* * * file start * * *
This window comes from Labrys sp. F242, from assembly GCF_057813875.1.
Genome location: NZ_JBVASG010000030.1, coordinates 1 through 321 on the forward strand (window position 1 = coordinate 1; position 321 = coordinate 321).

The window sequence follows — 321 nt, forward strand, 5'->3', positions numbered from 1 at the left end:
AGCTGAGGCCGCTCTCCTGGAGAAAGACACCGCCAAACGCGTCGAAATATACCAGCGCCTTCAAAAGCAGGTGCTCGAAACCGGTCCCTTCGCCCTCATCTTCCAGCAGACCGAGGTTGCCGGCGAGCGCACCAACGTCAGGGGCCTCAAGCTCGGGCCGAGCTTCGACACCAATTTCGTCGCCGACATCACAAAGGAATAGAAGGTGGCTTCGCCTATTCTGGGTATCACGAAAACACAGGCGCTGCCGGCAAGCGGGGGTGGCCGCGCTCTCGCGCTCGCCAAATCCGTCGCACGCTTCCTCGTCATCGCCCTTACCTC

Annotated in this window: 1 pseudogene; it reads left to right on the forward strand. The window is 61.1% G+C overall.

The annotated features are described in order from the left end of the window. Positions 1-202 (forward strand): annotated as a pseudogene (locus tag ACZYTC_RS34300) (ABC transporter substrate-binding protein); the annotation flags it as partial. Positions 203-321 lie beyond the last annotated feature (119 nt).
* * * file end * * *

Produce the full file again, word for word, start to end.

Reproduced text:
This window comes from Labrys sp. F242, from assembly GCF_057813875.1.
Genome location: NZ_JBVASG010000030.1, coordinates 1 through 321 on the forward strand (window position 1 = coordinate 1; position 321 = coordinate 321).

The window sequence follows — 321 nt, forward strand, 5'->3', positions numbered from 1 at the left end:
AGCTGAGGCCGCTCTCCTGGAGAAAGACACCGCCAAACGCGTCGAAATATACCAGCGCCTTCAAAAGCAGGTGCTCGAAACCGGTCCCTTCGCCCTCATCTTCCAGCAGACCGAGGTTGCCGGCGAGCGCACCAACGTCAGGGGCCTCAAGCTCGGGCCGAGCTTCGACACCAATTTCGTCGCCGACATCACAAAGGAATAGAAGGTGGCTTCGCCTATTCTGGGTATCACGAAAACACAGGCGCTGCCGGCAAGCGGGGGTGGCCGCGCTCTCGCGCTCGCCAAATCCGTCGCACGCTTCCTCGTCATCGCCCTTACCTC

Annotated in this window: 1 pseudogene; it reads left to right on the forward strand. The window is 61.1% G+C overall.

The annotated features are described in order from the left end of the window. Positions 1-202 (forward strand): annotated as a pseudogene (locus tag ACZYTC_RS34300) (ABC transporter substrate-binding protein); the annotation flags it as partial. Positions 203-321 lie beyond the last annotated feature (119 nt).